The 2014 World Cup in Brazil went from having a high rate of scoring to a quarterfinal round that produced five goals in four games.
However, as the last week of the competition unfolds, traditional powers Brazil, Germany, Argentina and the Netherlands are the last four standing in this incredible tournament.
The first semifinal game, on Tuesday, matches the pre-tournament favorite, Brazil, against an outstanding German team.
As everyone knows, Brazil will be without Neymar, its most influential player and its primary threat (four goals). In his absence, Hulk, Oscar, Fred and Willian must step up their games, which have been less than potent (a total of two goals among them).
Brazil has given up only four goals in five games. Goalkeeper Julio Cesar is steady and reliable. But the loss of team captain Thiago Silva because of yellow cards is damaging. His replacement, Dante (Bayern Munich), is a very good defender and knows the German team well, but he has not played in this World Cup. Additionally, outside backs Maicon, Dani Alves and Marcelo will be severely tested by the Germans. Brazil's holding midfielders, Paulinho, Fernandinho and Ramires, have done a good job in offering cover for the center-backs and attacking players in Brazil's 4-2-3-1 formation.
The Germans have a quality team with technical, tactical and physical skills, plus great experience. Germany is the first country to qualify for four consecutive World Cup semifinals.
Manuel Neuer is arguably the best goalkeeper in the world. The Germany backline was solidified once Coach Joachim Loew returned Philipp Lahm to his natural position of right-back. Lahm, with Jerome Boateng, Mats Hummels and Benedikt Howedes, make up one of the best backlines in the tournament. The Germans know how to close out games, as evidenced by their three shutouts in five games.
The German attack is led by striker Thomas Mueller (four goals), supported by capable attacking players in Mesut Ozil, Mario Goetze, Lukas Podolski, Andre Schurrle, and Miroslav Klose. Midfielders Bastian Schweinsteiger, Sami Khedira and Toni Kroos are quality players on offense and defense.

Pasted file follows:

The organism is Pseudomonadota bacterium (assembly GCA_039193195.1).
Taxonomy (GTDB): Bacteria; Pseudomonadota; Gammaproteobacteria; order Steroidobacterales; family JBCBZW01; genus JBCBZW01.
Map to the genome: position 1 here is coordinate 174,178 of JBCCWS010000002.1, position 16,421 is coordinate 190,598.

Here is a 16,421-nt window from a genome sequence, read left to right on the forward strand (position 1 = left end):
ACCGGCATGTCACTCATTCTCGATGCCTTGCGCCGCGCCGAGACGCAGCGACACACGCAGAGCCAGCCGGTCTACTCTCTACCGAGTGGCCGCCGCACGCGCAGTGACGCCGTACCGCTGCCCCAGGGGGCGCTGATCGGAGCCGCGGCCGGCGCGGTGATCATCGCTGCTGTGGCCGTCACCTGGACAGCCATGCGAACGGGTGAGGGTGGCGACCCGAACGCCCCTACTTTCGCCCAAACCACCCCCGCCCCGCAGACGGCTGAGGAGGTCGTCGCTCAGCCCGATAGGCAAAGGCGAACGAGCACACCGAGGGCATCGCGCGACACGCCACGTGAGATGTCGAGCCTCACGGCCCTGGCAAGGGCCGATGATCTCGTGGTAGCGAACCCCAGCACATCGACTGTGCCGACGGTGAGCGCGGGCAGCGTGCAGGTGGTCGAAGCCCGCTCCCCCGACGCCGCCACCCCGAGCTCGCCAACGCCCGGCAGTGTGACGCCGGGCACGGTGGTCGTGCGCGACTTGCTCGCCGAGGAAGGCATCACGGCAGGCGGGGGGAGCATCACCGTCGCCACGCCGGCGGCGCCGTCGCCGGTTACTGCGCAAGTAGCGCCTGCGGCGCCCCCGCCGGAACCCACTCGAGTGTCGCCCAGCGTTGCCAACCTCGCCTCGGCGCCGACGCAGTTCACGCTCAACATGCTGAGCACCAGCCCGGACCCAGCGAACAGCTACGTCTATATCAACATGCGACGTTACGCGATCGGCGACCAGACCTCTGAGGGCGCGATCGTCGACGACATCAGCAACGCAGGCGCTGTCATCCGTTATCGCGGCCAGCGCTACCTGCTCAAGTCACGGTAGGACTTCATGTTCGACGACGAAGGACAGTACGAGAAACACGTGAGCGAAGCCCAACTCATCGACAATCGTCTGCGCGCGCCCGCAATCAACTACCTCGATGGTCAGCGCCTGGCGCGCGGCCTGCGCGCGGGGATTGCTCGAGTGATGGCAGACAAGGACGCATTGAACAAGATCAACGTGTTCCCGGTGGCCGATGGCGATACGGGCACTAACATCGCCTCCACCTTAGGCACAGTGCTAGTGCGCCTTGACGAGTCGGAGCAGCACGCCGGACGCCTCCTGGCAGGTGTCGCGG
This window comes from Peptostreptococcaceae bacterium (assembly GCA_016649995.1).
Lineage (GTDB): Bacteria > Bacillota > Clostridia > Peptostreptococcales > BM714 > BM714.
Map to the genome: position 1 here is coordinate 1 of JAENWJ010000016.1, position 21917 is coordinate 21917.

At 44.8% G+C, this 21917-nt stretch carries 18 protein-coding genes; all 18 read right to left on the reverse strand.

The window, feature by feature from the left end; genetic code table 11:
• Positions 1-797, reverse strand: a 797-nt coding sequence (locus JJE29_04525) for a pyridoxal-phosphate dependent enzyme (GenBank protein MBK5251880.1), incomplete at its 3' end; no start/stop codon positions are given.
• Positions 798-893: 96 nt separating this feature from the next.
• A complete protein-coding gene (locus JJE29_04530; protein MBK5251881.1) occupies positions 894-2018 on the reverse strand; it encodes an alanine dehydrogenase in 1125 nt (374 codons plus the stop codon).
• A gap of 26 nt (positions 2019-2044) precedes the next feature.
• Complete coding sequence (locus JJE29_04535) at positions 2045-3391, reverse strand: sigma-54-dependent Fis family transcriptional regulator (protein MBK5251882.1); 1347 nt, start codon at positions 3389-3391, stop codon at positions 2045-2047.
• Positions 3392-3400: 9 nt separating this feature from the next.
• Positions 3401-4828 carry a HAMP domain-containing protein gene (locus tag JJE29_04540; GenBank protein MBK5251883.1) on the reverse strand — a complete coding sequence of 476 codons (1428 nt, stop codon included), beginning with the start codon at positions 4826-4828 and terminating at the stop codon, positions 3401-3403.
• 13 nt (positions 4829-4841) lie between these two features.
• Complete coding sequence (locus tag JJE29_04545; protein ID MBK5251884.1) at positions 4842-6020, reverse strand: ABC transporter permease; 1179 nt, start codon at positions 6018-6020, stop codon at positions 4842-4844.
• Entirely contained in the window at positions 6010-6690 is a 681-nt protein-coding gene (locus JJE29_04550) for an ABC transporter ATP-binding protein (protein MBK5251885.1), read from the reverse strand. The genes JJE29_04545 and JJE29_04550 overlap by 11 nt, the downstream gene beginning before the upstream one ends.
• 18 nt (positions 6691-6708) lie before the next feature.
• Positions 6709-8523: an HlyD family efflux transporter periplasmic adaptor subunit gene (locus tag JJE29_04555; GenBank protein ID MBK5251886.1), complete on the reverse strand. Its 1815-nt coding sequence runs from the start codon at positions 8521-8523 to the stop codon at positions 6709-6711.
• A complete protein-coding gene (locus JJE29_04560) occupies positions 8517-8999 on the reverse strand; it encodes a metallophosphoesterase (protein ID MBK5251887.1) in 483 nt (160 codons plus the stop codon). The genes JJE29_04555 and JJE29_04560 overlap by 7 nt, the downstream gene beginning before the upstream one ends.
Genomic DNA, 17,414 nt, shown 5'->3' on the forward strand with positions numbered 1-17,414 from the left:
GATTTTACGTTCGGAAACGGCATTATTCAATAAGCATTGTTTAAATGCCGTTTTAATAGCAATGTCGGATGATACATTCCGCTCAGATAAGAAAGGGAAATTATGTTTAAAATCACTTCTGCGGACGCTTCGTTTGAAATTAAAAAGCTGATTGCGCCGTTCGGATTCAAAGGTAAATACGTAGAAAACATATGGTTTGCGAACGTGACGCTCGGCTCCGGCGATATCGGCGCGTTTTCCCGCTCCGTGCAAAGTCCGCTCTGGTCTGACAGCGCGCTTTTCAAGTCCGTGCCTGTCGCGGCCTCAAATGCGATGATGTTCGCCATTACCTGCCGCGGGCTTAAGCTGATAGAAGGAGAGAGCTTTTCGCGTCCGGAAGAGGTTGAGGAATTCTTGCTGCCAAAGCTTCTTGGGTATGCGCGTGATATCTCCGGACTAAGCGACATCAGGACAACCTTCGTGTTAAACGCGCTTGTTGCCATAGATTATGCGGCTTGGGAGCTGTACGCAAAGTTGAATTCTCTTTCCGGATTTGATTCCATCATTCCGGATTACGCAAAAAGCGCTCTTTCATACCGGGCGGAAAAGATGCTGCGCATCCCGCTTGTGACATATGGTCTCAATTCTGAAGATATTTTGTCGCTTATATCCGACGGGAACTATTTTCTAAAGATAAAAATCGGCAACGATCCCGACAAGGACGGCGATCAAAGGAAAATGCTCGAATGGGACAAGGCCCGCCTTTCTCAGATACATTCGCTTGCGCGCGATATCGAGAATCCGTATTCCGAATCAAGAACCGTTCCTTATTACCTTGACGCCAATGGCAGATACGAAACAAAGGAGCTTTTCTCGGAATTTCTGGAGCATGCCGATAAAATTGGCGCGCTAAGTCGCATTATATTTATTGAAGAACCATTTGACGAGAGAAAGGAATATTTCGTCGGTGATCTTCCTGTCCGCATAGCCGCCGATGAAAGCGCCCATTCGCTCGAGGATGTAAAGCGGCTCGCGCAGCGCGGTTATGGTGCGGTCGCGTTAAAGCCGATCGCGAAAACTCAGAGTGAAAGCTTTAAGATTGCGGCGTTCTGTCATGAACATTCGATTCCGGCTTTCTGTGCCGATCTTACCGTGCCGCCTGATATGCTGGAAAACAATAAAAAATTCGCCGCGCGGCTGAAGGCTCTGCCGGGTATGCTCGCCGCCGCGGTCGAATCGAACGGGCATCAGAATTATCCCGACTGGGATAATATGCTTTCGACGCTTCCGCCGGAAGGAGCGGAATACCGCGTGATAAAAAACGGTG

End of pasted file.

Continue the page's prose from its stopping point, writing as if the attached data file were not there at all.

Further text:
Overall, Germany is the best "team" remaining in this tournament. It is well coached, talented and typically starts six or seven players from the same club team (Bayern Munich). The Brazilian team has been inconsistent and has looked disjointed on defense and not very lethal on offense. It has the advantage of tremendous support in the stands, but is feeling overwhelming pressure as the host country and must deal with the loss of Neymar. The Germans are mentally strong and physically and tactically prepared for this game and I believe they will beat Brazil and advance to the final.
The other semifinal game, on Wednesday, has Argentina playing the Netherlands. Argentina is led by arguably the best player in the world, Lionel Messi, who is having an outstanding tournament (four goals) for the only team to have won all five of its games. Argentina is criticized for being too dependent on Messi, and the loss of the injured Angel Di Maria weakens the team on offense.
Argentina plays a version of a 4-4-2, with Messi floating underneath striker Gonzalo Higuain. Messi will need his teammates to be scoring threats or he will face the likelihood of seeing three opponents whenever he touches the ball. Fortunately for Argentina, it appears that the injured attacker Sergio Aguero will play and Higuain, who scored the winning goal versus Belgium, should be a more confident player versus the Netherlands.
So far the strength of Argentina has been its defense, giving up only three goals in the tournament. Goalkeeper Sergio Romero has led a solid backline. However, I believe the defensive play of central midfielders Javier Mascherano and Lucas Biglia are the keys to Argentina's defense. For Argentina to win, it will need another outstanding defensive effort, coupled with the magic of Messi.
The Netherlands has had a very interesting tournament. It manhandled defending champion Spain, 5-1, in the opening game of group play, and completed the group with three victories. In the knockout games against Mexico (2-1, two late goals) and Costa Rica (0-0, 4-3 penalty shootout), it barely managed to win despite being the dominant team in both games.
The Netherlands has three excellent attacking players in Arjen Robben (three goals), Robin Van Persie (three goals) and Wesley Sneijder (one goal). Robben has been as good as any attacking player in this tournament and is the key to this Dutch team. Playing out of a 3-4-3 formation, the team has been very good on defense and dangerous going forward. I think this balance will create problems for Argentina.
This game is a toss-up and could go to penalties, which would favor the Netherlands and its shootout specialist goalkeeper, Tim Krul. Therefore, I'm picking the Netherlands to advance to a second consecutive World Cup final.
So in a highly unpredictable tournament, I see an all-European World Cup with Germany against the Netherlands on July 13.
Arena is coach and general manager of the Galaxy and was coach of the U.S. team in the 2002 and 2006 World Cups.Copyright © 2014, Los Angeles Times